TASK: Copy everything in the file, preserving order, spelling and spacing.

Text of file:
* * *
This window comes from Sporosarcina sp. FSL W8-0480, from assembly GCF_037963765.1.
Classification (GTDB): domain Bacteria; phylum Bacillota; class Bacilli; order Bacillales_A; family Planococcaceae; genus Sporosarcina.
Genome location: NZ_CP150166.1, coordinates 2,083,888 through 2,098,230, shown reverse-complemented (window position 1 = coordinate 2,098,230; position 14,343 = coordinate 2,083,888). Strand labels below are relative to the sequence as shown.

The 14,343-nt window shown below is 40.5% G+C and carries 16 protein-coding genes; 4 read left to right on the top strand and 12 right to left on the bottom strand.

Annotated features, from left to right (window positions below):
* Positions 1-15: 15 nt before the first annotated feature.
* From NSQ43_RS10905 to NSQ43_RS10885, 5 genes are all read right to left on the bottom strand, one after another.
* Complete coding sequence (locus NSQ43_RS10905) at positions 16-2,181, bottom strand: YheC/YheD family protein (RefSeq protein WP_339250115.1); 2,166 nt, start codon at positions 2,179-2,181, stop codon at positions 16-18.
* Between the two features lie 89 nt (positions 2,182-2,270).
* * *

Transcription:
This window comes from Sporosarcina sp. FSL W8-0480, from assembly GCF_037963765.1.
Classification (GTDB): domain Bacteria; phylum Bacillota; class Bacilli; order Bacillales_A; family Planococcaceae; genus Sporosarcina.
Genome location: NZ_CP150166.1, coordinates 2,083,888 through 2,098,230, shown reverse-complemented (window position 1 = coordinate 2,098,230; position 14,343 = coordinate 2,083,888). Strand labels below are relative to the sequence as shown.

The 14,343-nt window shown below is 40.5% G+C and carries 16 protein-coding genes; 4 read left to right on the top strand and 12 right to left on the bottom strand.

Annotated features, from left to right (window positions below):
* Positions 1-15: 15 nt before the first annotated feature.
* From NSQ43_RS10905 to NSQ43_RS10885, 5 genes are all read right to left on the bottom strand, one after another.
* Complete coding sequence (locus NSQ43_RS10905) at positions 16-2,181, bottom strand: YheC/YheD family protein (RefSeq protein WP_339250115.1); 2,166 nt, start codon at positions 2,179-2,181, stop codon at positions 16-18.
* Between the two features lie 89 nt (positions 2,182-2,270).